Would ordering a plant from The Sill help give me a green thumb?
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By all accounts, I should be a great plant mom. I’m nurturing, I enjoy the outdoors, and I’m around my home often enough that tending to its needs shouldn’t be an issue. In practice, however, the moment I cross the threshold into my apartment, plant in hand, a death knell tolls. The end is nigh.
I’ll water it too often. Or lose track of time and forget altogether. And while we’re on the topic, how much water am I even supposed to be using? (I assume just pouring out the last few sips from an old water bottle is frowned upon?) I know plants need light, but I can’t help myself from giving them a home on a side table in the corner. Do aesthetics count for nothing?
Then one day, while scrolling through my Instagram feed of friends who manage to keep children and pets healthy on a daily basis, I spotted a post about The Sill, an online plant retailer aimed at helping the growing number of would-be apartment-dwelling gardeners like myself.
I read the slogan: Can’t kill it. Just try. Oh, really? Challenge accepted.
Choosing a plant was difficult because I wanted them all. Each and every one of The Sill’s offerings looks like it’s ready to start its own Instagram account. Planters—which aren’t included, but are worth it if you’re someone who doesn’t have extra pots laying around—have simple silhouettes and muted colors in pastels and neutrals to fit into any home’s style.
I wanted something more challenging than a succulent—although I’ve killed plenty of those—but I wasn’t ready to jump into a high-maintenance relationship. I perused the plants for beginners and landed on a small, 4.5-inch-tall ZZ plant in a pale grey Grant planter for $41, one that uses a French-drain configuration with lava rocks to eliminate the need for a drainage hole, where water and soil can pool over time—one less thing to clean. Plus, opting for a plant already in its planter eliminated the need to transplant upon arrival.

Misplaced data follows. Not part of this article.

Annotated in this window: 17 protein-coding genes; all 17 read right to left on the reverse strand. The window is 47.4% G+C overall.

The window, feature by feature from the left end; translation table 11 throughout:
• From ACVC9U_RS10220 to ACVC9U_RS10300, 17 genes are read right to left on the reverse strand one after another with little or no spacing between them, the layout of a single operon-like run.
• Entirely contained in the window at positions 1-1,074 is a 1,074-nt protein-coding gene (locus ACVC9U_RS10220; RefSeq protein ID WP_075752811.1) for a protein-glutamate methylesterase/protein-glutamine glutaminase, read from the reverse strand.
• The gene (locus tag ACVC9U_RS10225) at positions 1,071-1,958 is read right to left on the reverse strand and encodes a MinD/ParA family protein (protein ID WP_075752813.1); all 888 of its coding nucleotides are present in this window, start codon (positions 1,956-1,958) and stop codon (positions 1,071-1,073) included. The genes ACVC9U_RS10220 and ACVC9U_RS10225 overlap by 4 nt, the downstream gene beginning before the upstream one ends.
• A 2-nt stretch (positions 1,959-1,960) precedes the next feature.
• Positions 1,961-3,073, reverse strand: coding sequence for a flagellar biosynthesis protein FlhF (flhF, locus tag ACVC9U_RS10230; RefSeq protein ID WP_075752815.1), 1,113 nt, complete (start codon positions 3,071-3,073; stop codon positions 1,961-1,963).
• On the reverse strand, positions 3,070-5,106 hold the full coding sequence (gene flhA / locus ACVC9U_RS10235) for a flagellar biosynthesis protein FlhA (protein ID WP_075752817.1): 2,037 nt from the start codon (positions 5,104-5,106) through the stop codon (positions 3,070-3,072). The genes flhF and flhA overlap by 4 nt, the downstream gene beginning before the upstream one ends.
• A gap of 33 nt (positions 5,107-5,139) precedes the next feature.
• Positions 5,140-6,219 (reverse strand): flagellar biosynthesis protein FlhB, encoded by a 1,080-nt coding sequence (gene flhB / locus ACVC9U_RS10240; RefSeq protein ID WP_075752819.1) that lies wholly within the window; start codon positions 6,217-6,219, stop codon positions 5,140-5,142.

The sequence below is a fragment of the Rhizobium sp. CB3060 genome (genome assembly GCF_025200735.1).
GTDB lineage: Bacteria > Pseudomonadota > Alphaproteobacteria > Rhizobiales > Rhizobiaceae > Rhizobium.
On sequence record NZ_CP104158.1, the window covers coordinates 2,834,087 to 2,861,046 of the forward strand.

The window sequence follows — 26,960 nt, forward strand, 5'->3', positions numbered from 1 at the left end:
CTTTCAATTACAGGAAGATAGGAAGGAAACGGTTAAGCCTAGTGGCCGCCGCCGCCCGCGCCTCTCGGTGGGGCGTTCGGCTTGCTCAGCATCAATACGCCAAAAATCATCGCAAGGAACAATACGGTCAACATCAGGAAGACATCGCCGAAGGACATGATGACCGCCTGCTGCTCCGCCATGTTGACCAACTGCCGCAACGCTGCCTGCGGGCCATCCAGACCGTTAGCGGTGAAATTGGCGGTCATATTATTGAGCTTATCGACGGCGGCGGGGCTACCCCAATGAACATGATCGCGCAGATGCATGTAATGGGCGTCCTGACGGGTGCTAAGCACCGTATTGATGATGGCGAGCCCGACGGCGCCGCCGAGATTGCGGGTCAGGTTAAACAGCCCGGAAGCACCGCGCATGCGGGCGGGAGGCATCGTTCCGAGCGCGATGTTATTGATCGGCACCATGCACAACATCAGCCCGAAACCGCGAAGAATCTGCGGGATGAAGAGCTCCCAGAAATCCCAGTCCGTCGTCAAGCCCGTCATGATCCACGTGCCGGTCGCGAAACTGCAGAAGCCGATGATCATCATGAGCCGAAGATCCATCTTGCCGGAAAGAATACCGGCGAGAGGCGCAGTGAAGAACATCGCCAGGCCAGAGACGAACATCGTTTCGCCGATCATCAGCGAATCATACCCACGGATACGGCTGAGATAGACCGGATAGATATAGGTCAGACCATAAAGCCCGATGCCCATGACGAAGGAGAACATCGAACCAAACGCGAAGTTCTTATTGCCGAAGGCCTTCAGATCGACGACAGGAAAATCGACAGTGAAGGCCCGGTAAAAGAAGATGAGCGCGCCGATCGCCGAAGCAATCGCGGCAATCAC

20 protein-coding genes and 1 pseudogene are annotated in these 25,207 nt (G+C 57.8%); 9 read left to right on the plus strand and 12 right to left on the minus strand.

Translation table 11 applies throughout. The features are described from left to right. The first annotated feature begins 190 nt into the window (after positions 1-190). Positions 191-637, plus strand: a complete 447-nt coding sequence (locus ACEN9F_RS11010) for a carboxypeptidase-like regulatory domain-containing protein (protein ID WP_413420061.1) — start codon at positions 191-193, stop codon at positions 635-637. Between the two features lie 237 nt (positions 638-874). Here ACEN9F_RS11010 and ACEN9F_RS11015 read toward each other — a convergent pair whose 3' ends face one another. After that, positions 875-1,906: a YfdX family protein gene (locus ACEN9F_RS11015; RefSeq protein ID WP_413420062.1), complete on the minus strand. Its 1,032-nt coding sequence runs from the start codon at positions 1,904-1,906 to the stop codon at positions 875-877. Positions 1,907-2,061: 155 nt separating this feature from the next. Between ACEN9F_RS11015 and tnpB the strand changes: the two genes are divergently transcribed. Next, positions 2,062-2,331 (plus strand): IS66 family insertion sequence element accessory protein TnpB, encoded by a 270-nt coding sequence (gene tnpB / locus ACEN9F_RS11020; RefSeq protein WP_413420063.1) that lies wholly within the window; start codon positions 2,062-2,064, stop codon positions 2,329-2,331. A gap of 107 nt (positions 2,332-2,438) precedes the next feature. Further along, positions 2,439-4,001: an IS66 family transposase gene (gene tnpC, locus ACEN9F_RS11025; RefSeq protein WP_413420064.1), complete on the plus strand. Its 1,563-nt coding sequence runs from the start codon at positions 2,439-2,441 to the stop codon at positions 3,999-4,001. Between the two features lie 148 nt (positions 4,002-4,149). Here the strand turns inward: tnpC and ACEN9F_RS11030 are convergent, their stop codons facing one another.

ZZ plants, the on-page biography explains, hail from eastern Africa and thrive in medium to low indirect light. They only need watering once every two weeks, which seemed about on par with the level of attention they’d be getting from me. But just to be safe, I tacked on an additional $10 Summer Plant Care workshop (akin to one of the workshops currently available) to learn a few tips.
My little plant configuration is unfortunately no longer available online, but this small ZZ plant is identical aside from its more square August planter. (Set on the Grant planter? Size up two inches to this medium, 6.7-inch-tall ZZ plant.)
Having already grown attached to my plant baby, I was nervous about the shipping process. Plants seem delicate to start—could they really withstand a few days of rough transit? The answer, thankfully, is yes. Wrapped in plenty of bubble wrap and packing materials, my ZZ plant arrived picture-perfect in just over 24 hours after I placed the order.
Once the plant was unpacked, I followed the instructions to give it an initial water and a name. The second part was decidedly harder, but after making a list of plant-centric names, I dubbed her Branche Devereaux after one of my favorite characters on The Golden Girls.
It being a Friday, I then abandoned Branche on my desk at work for a long weekend, during which time she survived perfectly fine. But I decided to take the plant home to my apartment; leaving it on my desk would be too much of a daily reminder that she needed water, sunlight, and general care. My apartment, on the other hand, would be a more realistic test of my attentiveness—and satisfy my desire to have more plants in my living space.